Tough Stuff
by Ashton Emanuel

Matthew 5:21–26 ‘But I tell you that anyone who is angry with a brother or sister will be subject to judgment.’ (v22)

The Sermon on the Mount (Jesus’ teaching from Matthew 5–7) is variously understood. Some see the commands as ‘impossible’, but valuable as a benchmark.

Other see them as indicating what will happen in heaven when we are all perfect. But it seems reasonable to assume that Jesus was addressing His disciples (5:1) and the crowds (7:28) and expecting the words to have meaning for here and now.

Those finding the teaching impossible are at least realistic about their own hearts. ‘OK, so you haven’t killed anyone, but have you ever wished anyone wasn’t around?

If so, you are “‘subject to judgment”.’ If you read these as straight commands, then this ‘new law’ seems twice as hard as the law of Moses. It’s the inner world that matters.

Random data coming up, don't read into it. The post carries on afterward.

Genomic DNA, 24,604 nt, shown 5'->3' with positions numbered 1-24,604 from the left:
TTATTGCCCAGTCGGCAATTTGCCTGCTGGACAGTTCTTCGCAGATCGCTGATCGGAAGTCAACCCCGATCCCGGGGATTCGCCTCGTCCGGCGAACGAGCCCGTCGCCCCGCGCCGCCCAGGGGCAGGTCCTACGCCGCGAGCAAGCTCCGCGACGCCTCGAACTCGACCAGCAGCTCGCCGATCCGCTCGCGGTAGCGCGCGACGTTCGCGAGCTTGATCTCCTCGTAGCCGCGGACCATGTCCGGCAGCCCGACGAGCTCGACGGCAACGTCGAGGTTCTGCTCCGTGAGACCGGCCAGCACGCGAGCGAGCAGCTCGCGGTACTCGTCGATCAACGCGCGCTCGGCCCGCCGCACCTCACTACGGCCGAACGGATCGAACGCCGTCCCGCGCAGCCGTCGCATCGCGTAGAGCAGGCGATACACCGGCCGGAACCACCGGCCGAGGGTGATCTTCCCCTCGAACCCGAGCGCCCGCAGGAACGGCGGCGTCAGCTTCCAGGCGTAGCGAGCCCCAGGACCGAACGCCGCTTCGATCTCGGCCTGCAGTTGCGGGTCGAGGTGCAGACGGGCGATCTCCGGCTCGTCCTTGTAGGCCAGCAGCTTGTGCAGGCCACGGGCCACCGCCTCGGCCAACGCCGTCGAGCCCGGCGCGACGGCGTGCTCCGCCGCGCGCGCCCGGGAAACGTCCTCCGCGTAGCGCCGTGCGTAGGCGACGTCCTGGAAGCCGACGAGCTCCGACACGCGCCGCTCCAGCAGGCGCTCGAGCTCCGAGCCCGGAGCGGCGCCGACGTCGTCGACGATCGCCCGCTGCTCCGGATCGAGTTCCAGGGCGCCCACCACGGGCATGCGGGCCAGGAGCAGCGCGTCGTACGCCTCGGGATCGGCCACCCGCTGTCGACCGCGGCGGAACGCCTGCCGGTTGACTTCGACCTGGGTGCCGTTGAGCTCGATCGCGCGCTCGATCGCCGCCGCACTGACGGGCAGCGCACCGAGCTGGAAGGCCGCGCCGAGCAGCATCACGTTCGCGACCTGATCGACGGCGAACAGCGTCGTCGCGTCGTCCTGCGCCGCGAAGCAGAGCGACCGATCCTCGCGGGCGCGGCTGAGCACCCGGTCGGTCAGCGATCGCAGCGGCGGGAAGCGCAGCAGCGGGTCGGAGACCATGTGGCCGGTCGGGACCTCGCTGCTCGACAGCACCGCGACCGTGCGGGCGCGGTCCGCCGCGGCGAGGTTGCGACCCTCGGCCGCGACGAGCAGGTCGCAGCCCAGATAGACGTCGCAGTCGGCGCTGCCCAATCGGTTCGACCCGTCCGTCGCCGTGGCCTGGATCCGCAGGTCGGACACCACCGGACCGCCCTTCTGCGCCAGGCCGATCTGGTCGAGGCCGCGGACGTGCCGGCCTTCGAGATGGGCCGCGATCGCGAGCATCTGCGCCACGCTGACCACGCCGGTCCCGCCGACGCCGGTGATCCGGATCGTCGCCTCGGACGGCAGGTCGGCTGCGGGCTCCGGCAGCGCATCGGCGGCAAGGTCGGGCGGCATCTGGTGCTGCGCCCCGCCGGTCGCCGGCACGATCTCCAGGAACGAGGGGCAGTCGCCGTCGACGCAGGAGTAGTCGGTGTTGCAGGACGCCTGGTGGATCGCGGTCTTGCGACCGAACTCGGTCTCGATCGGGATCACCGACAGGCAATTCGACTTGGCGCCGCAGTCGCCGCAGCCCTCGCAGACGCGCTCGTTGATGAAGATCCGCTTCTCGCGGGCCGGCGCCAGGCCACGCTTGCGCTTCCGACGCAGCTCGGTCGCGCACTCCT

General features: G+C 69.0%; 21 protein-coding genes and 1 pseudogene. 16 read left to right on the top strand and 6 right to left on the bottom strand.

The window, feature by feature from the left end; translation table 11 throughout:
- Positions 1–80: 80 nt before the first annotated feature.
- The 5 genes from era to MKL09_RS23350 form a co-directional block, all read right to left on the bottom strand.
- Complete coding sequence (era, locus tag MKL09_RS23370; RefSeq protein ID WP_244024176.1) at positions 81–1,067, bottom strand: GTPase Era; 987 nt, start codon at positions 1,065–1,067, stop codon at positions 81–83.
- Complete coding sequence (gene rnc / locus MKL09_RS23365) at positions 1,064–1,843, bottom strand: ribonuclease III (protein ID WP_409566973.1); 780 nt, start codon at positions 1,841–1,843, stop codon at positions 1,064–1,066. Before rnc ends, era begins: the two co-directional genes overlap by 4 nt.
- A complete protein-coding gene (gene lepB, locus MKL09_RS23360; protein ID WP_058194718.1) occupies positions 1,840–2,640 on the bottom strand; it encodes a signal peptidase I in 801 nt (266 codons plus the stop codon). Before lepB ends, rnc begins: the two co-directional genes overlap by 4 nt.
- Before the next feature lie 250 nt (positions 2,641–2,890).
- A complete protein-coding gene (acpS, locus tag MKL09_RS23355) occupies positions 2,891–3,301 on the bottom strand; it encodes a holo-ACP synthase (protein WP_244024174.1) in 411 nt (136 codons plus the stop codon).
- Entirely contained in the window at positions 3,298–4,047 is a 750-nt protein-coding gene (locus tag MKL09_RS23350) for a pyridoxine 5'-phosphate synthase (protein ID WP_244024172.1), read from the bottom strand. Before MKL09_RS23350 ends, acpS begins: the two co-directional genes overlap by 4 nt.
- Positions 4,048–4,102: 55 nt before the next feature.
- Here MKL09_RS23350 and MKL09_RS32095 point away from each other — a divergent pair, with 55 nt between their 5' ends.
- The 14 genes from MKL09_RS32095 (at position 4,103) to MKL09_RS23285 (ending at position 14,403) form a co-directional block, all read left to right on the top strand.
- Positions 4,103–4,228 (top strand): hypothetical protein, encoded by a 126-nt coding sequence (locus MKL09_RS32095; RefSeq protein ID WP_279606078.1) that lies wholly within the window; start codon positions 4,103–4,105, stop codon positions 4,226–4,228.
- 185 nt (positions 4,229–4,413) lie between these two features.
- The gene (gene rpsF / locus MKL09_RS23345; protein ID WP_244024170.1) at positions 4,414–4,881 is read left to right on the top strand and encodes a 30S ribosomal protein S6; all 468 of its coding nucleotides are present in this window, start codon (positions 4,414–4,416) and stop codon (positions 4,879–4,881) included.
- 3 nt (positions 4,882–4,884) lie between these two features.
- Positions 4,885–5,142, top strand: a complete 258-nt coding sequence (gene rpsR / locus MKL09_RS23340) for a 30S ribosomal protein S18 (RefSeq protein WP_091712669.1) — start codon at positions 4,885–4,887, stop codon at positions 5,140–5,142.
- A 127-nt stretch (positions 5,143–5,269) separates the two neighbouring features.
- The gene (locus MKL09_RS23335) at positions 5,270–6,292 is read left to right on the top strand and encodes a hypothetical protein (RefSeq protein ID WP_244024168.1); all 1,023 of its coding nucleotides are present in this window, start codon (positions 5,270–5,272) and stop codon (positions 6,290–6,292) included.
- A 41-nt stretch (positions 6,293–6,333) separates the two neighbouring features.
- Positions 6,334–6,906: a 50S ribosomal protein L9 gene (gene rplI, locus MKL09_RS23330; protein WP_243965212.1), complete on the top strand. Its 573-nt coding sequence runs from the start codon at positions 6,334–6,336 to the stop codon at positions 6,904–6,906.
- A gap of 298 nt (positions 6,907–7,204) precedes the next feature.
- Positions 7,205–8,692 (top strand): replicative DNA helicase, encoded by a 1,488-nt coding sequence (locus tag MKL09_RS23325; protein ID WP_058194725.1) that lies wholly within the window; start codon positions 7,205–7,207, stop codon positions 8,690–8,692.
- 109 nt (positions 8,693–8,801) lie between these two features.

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We can all put on a good face, but if we are harbouring evil in our hearts there’s a problem. A clue to how we interpret is found in 5:20: ‘For I tell you that unless your righteousness surpasses that of the Pharisees and the teachers of the law, you will certainly not enter the kingdom of heaven.’

The Pharisees and teachers of the law were OK at the ‘not murdering bit’, but the implication is that the ‘angry at people and wishing them dead’ was a problem.

Jesus is promising a change in heart so we become the kind of people who will not wish ill of others even if they drive poorly, swear at us, or fail to clear up after their dog…

Part of the role of this teaching is to bring us up short so we say, ‘I am not as I should be; Lord, change my heart.’ The follower of Jesus is learning over time how to co-operate with God as He gives us a new heart to follow His ways.


A Prayer To Make:
Thank You, Lord, for calling me to a high standard. I welcome You to do a new thing in my heart. Amen.

An Action To Take:
Next time you get angry, pray silently that God would help you love and turn away from wrath.

Scripture To Consider:
Jer. 31:31–34; Ezek. 36:24–32; Eph. 4:25–32; Jas 1:19–21

Micha Jazz is Director of Resources at Waverley Abbey, UK.